Advocacy E-News June 11, 2018
June 11, 2018
WHAT TO DO WHEN A LOVED ONE IS SEVERELY DEPRESSED
These two tragedies have inspired hundreds to tweet some version of the same message: Mental illness is nothing to be ashamed of. But deep in the comment threads, some have also been debating a more uncomfortable question: What do you do when a friend is depressed for such a long time that you’ve started to feel that nothing you can do will make a difference, and your empathy reserves are tapped out? There are no easy answers. But here are some tips from experts.
NEW PLAN TO DISMANTLE OBAMACARE COMES WITH POLITICAL RISKS
After failing to repeal the Affordable Care Act with a Republican-controlled Congress, the administration is seizing on a different strategy for dismantling the law, one fraught with political risk. It is asking a court to throw out major elements, including hugely popular provisions on pre-existing conditions that protect sick people from being denied health insurance or charged higher rates.
THERE MAY BE ONE BIG REASON WHY SUICIDE RATES KEEP CLIMBING IN THE US, ACCORDING TO MENTAL-HEALTH EXPERTS
We have a serious, national problem in terms of adequate recognition of psychiatric illnesses and their treatment. That is the single most effective suicide-prevention method in Western nations,” he told Business Insider. “We’re missing most of these cases. That’s really the bottom line.”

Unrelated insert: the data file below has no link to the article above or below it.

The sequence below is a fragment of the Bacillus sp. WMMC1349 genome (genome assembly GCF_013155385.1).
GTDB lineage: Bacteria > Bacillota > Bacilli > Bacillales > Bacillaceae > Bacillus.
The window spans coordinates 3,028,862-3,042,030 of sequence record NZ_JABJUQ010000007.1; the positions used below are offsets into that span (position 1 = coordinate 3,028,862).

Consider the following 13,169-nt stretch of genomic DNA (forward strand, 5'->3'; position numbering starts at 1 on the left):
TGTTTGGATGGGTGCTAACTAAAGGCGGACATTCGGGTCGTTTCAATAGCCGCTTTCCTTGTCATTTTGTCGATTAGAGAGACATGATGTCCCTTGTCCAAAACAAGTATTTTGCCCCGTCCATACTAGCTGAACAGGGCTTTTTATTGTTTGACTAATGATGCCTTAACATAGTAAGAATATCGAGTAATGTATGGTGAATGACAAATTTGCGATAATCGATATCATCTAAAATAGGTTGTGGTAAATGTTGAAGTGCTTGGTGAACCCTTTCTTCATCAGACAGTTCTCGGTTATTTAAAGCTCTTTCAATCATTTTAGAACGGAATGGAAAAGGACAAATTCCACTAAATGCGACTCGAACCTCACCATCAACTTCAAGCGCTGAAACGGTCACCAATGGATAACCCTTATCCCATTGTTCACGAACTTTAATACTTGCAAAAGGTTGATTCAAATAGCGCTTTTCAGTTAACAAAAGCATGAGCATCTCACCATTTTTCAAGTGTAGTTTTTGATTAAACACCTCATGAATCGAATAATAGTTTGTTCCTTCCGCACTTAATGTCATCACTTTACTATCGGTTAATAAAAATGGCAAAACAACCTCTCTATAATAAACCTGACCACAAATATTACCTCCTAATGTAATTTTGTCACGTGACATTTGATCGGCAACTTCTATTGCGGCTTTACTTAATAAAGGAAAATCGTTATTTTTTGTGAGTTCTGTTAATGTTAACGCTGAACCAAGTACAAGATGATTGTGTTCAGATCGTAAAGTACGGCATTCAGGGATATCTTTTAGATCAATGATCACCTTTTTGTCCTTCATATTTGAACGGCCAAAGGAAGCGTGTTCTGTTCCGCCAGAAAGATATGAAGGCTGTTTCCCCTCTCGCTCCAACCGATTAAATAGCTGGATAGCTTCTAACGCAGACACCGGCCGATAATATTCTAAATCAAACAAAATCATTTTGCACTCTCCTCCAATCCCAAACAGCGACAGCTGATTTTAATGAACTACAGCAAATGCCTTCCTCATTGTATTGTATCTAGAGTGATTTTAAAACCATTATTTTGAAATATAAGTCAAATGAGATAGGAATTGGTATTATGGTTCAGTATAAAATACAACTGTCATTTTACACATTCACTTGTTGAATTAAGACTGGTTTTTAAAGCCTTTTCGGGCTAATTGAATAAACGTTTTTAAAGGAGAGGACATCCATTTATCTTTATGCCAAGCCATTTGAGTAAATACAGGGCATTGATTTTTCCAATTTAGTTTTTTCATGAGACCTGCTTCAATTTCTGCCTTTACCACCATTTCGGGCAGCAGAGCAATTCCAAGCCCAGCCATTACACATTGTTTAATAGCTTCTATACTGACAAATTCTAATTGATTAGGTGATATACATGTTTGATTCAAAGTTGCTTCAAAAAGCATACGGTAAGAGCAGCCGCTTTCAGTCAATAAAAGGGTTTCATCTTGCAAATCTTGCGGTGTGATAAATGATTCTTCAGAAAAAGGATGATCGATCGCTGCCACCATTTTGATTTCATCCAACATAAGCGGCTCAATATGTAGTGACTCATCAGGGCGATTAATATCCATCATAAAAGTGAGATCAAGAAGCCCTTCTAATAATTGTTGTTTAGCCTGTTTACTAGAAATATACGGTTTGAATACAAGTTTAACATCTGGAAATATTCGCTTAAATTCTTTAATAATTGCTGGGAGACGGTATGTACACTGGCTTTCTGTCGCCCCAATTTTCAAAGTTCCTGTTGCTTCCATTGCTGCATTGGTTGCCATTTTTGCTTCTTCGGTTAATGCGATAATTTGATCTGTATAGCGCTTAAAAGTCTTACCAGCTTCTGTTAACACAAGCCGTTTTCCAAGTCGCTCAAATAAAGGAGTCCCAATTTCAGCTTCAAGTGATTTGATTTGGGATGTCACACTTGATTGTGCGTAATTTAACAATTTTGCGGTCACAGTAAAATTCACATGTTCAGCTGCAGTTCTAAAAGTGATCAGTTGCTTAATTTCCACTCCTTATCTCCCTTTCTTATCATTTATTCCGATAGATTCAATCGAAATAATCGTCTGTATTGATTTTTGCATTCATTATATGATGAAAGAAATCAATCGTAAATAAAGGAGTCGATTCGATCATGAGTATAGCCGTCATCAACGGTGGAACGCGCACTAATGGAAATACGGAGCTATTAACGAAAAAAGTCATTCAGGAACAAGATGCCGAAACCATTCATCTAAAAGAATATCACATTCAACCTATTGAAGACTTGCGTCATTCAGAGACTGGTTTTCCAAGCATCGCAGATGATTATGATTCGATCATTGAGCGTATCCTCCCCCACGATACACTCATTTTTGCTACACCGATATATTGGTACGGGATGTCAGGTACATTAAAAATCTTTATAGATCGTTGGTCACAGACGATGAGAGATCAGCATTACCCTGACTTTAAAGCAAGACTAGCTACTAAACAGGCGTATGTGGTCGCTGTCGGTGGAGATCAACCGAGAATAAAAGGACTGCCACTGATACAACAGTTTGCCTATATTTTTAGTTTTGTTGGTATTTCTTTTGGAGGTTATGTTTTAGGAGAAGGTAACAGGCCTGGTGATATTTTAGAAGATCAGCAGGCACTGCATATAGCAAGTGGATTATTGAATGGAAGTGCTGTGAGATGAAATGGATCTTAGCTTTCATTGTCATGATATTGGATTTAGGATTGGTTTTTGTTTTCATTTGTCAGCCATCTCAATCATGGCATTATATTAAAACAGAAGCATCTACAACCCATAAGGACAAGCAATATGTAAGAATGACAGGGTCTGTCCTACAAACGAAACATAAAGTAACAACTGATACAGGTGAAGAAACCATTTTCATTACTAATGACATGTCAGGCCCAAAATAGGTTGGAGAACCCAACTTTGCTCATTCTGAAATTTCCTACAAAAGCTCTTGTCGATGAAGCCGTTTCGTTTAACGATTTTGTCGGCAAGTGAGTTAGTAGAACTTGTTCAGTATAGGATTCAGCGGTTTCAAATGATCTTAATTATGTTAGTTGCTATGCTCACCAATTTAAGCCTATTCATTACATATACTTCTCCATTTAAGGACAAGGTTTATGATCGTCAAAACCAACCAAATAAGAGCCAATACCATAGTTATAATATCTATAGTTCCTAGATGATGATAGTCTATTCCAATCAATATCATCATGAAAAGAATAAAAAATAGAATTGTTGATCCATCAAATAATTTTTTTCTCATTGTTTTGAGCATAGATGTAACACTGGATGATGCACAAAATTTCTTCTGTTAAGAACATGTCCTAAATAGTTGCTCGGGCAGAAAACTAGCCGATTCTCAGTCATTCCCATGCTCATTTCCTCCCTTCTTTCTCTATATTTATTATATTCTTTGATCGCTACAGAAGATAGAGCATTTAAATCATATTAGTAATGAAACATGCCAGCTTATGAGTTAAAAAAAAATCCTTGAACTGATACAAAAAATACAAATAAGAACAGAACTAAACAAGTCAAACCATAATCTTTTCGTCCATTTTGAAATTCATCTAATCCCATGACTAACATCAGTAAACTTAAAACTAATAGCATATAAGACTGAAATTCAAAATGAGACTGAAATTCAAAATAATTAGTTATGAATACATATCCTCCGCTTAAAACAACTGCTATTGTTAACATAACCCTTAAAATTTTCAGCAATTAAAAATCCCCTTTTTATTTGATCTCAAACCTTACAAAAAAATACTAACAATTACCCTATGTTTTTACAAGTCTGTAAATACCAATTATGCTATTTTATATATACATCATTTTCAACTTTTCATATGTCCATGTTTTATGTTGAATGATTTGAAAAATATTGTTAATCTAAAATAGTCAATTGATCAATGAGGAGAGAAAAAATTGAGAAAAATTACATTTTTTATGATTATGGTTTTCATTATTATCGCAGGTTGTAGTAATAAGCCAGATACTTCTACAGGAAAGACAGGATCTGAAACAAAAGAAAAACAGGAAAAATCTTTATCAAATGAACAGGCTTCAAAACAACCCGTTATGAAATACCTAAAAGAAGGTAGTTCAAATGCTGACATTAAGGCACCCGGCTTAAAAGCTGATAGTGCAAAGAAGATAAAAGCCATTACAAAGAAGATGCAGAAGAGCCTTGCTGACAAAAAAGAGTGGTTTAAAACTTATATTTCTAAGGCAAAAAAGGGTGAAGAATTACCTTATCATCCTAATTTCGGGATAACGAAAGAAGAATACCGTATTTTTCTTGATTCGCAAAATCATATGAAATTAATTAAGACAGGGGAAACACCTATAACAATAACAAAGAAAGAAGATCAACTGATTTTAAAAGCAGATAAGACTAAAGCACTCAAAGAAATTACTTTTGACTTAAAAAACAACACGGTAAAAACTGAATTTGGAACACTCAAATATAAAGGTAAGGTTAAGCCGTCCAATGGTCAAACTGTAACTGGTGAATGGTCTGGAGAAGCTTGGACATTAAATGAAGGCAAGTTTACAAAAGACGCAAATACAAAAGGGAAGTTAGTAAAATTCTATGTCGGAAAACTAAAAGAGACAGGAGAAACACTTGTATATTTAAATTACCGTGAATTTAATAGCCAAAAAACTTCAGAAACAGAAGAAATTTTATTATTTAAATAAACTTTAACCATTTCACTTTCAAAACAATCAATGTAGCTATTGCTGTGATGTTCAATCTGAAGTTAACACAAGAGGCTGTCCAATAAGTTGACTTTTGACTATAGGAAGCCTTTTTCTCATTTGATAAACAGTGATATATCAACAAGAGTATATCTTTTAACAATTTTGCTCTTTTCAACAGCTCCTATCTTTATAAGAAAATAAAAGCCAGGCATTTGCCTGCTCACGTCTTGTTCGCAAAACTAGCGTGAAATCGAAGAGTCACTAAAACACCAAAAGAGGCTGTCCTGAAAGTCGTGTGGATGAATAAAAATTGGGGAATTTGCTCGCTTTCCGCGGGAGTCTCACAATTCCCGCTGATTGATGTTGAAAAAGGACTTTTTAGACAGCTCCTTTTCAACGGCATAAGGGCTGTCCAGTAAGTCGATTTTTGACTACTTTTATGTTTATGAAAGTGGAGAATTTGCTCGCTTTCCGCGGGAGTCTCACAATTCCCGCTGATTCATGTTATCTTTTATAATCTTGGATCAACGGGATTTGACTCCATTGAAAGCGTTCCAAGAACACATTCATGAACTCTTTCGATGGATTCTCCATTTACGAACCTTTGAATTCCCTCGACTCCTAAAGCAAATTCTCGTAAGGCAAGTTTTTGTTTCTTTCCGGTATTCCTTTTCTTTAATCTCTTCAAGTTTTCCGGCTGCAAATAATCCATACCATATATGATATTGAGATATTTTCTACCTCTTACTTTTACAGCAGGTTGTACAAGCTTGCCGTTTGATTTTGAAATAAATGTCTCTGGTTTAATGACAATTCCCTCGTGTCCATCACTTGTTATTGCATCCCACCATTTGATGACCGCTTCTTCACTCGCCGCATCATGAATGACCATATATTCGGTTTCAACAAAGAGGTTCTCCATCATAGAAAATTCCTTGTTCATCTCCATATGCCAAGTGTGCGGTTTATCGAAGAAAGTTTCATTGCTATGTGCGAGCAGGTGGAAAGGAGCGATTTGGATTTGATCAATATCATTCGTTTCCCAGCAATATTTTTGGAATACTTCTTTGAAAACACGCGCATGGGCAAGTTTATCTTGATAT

THE UNINTENTIONAL CONSEQUENCES OF SUICIDE COVERAGE
Mental health experts say exposure to media coverage of a high-profile suicide, especially coverage which fixates on the gratuitous details of a person’s death, can lead to more suicides. It’s called “suicide contagion.” The media can have a demonstrable positive impact, especially when it provides resources for people struggling with suicidal thoughts, noting “an increase in calls” when the lifeline number is shared.
THE TALK ABOUT BRINGING BACK ASYLUMS
Psychiatric facilities are unlikely to prevent crimes similar to the Parkland shooting because people are typically not committed until after a serious incident. The question of whether to open mental institutions tends to divide the people who provide, use and support mental health services — let’s call them the mental health community — into two camps. Neither side wants to return to the era of “insane asylums,” the warehouse like hospitals that closed en masse between the 1960s and 1980s. “Bring back the asylums” sounds catchy, but here are some more useful slogans to help steer the conversation.